It happens to all foreign joint venture partners: They are invited to have tea and a chat with representatives of China’s National Development and Reform Commission (NDRC). After the pleasantries are exchanged, the weather has been discussed, and statements of mutual admiration have been made, someone from the NDRC side will say: “Don’t you want to start a Chinese brand? We would really appreciate it.” Who can say no to the wishes of the Chinese government?
The latest to say “Ja” is BMW. BMW will build a second, truly “Chinese” brand for China. “We are discussing this with the NDRC, and we will find a solution,” said BMW CEO Friedrich Eichiner to Germany’s FAZ. BMW’s futuristic carbon fiber i cars won’t be BMWs in China.
Some will say that this will be BMW’s second Chinese brand, because its joint venture partner Brilliance has this irritating tendency of building cars that could be mistaken for a BMW. But that’s a different story for another day.
There is no law that demands that every joint venture has to have a Chinese brand. But there are strong suggestions by the Chinese government that doing so would improve the overall harmony. GM has its Baojun, Honda has its Everus, Nissan has its Venucia. Even Toyota, long opposed to any Chinese brands, caved it and allegedly will offer electric vehicles under a Chinese brand.
Volkswagen will offer its EVs and hybrids under the “Kaili” brand in China. And BMW will offer its “New Energy Vehicles” under a new, yet to be announced name.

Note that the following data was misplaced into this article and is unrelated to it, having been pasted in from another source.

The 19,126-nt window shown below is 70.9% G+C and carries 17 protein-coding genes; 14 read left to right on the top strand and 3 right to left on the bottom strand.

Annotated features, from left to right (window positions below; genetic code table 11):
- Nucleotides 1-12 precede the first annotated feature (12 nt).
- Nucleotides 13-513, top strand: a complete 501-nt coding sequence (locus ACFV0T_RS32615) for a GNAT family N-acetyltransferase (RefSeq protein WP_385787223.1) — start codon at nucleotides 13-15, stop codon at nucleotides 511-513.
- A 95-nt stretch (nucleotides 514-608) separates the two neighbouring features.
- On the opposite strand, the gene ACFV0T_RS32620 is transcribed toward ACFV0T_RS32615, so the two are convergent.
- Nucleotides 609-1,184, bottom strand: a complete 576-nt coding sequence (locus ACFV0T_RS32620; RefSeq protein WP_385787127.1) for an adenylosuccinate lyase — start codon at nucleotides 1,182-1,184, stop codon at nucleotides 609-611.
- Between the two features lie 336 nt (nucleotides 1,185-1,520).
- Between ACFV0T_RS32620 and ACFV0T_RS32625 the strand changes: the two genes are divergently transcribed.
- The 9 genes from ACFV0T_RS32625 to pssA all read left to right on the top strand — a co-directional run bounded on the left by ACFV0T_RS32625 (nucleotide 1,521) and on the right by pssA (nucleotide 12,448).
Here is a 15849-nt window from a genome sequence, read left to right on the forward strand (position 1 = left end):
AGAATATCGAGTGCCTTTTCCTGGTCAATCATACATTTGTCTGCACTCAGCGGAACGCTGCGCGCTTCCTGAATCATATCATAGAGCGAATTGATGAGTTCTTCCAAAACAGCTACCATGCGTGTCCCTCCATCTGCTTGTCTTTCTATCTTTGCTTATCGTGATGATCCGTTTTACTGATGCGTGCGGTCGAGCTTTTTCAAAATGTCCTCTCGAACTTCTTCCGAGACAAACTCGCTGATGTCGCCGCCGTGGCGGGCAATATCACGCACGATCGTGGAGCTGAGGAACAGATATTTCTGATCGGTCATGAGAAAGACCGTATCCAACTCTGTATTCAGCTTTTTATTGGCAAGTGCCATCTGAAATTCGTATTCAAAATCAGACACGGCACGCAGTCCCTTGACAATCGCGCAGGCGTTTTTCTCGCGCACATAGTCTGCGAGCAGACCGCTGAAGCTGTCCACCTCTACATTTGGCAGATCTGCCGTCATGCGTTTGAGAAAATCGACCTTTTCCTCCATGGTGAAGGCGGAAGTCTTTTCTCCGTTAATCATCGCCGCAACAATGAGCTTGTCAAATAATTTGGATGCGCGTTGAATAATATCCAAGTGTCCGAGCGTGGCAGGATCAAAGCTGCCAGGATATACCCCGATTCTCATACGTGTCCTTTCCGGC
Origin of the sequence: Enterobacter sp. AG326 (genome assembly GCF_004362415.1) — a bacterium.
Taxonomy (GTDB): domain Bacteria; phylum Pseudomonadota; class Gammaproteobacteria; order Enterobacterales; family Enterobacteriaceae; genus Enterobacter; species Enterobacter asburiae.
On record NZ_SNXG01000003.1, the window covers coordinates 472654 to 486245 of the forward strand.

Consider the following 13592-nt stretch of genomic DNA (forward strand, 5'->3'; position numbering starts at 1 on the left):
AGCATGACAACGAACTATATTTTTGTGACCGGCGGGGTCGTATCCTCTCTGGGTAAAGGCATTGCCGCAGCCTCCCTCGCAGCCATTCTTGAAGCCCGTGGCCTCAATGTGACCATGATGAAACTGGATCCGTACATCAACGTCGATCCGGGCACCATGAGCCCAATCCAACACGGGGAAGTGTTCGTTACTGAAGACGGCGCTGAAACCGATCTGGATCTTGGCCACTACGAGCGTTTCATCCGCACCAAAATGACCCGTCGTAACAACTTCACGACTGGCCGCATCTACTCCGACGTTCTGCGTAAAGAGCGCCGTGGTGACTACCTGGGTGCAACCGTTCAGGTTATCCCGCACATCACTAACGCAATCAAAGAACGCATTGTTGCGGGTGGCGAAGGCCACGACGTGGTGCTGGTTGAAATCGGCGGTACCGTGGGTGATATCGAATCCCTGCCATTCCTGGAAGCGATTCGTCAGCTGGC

Now why the push for Chinese brands? Multiple reasons. Carlos Ghosn, who agreed to supply a Venucia EV instead of a Leaf to China, said it’s national pride. A few months ago in Beijing, he said that Germans have a strong German car industry, France has a French car industry , Japan a Japanese and so forth. He had great sympathies for the world’s largest auto market seeking a bit of national identity – as long as Ghosn keeps his fingers in the pie. There’s more: If the brand and the model are officially Chinese, then no licenses for brand and model have to be paid (which does not mean that there won’t be license payments for the innards.) Cars will be high quality and can be exported. And lastly, the Chinese government is frustrated with its own car industry which is loafing along at 30 percent market share. And finally, the Chinese government is partner, in one way or the other, in most joint ventures, and has little to no interest in homegrown companies. As a final point, the Chinese government is unhappy with the slow pace of the electrification of the homegrown Chinese industry, and wants foreign help while keeping the all-important face. And ultimately, and so on.